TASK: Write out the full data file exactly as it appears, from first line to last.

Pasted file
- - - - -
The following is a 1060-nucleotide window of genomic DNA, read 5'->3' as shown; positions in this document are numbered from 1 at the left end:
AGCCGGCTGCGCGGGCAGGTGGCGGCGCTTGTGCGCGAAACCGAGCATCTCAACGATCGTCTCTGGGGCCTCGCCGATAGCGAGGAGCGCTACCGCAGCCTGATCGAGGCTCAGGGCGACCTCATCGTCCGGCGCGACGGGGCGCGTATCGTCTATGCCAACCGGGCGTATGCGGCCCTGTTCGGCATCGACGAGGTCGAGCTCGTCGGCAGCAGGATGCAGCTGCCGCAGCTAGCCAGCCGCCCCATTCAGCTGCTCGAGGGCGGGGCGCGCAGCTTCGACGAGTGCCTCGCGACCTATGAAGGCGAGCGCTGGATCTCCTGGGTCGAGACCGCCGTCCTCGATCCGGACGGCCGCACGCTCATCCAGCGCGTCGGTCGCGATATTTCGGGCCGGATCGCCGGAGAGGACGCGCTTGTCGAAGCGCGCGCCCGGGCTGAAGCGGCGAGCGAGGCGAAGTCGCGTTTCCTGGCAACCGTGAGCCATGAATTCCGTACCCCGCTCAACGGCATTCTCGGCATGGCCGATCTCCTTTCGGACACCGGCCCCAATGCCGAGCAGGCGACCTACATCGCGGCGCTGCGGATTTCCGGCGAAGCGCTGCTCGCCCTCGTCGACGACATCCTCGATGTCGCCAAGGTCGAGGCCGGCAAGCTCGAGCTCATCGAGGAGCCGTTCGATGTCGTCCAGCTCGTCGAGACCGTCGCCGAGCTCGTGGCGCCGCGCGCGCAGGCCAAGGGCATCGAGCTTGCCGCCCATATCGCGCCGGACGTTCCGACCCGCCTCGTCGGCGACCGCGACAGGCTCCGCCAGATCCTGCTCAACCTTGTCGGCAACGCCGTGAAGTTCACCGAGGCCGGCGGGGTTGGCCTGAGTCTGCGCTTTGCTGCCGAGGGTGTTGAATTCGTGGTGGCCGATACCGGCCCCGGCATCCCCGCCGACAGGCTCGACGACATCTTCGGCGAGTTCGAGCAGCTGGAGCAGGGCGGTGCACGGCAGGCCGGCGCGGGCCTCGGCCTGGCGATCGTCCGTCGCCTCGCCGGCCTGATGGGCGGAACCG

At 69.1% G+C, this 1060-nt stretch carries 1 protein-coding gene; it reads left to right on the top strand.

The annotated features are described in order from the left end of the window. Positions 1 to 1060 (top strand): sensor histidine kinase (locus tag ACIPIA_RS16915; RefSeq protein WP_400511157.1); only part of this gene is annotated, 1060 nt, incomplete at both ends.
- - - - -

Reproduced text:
The following is a 1060-nucleotide window of genomic DNA, read 5'->3' as shown; positions in this document are numbered from 1 at the left end:
AGCCGGCTGCGCGGGCAGGTGGCGGCGCTTGTGCGCGAAACCGAGCATCTCAACGATCGTCTCTGGGGCCTCGCCGATAGCGAGGAGCGCTACCGCAGCCTGATCGAGGCTCAGGGCGACCTCATCGTCCGGCGCGACGGGGCGCGTATCGTCTATGCCAACCGGGCGTATGCGGCCCTGTTCGGCATCGACGAGGTCGAGCTCGTCGGCAGCAGGATGCAGCTGCCGCAGCTAGCCAGCCGCCCCATTCAGCTGCTCGAGGGCGGGGCGCGCAGCTTCGACGAGTGCCTCGCGACCTATGAAGGCGAGCGCTGGATCTCCTGGGTCGAGACCGCCGTCCTCGATCCGGACGGCCGCACGCTCATCCAGCGCGTCGGTCGCGATATTTCGGGCCGGATCGCCGGAGAGGACGCGCTTGTCGAAGCGCGCGCCCGGGCTGAAGCGGCGAGCGAGGCGAAGTCGCGTTTCCTGGCAACCGTGAGCCATGAATTCCGTACCCCGCTCAACGGCATTCTCGGCATGGCCGATCTCCTTTCGGACACCGGCCCCAATGCCGAGCAGGCGACCTACATCGCGGCGCTGCGGATTTCCGGCGAAGCGCTGCTCGCCCTCGTCGACGACATCCTCGATGTCGCCAAGGTCGAGGCCGGCAAGCTCGAGCTCATCGAGGAGCCGTTCGATGTCGTCCAGCTCGTCGAGACCGTCGCCGAGCTCGTGGCGCCGCGCGCGCAGGCCAAGGGCATCGAGCTTGCCGCCCATATCGCGCCGGACGTTCCGACCCGCCTCGTCGGCGACCGCGACAGGCTCCGCCAGATCCTGCTCAACCTTGTCGGCAACGCCGTGAAGTTCACCGAGGCCGGCGGGGTTGGCCTGAGTCTGCGCTTTGCTGCCGAGGGTGTTGAATTCGTGGTGGCCGATACCGGCCCCGGCATCCCCGCCGACAGGCTCGACGACATCTTCGGCGAGTTCGAGCAGCTGGAGCAGGGCGGTGCACGGCAGGCCGGCGCGGGCCTCGGCCTGGCGATCGTCCGTCGCCTCGCCGGCCTGATGGGCGGAACCG

At 69.1% G+C, this 1060-nt stretch carries 1 protein-coding gene; it reads left to right on the top strand.

The annotated features are described in order from the left end of the window. Positions 1 to 1060 (top strand): sensor histidine kinase (locus tag ACIPIA_RS16915; RefSeq protein WP_400511157.1); only part of this gene is annotated, 1060 nt, incomplete at both ends.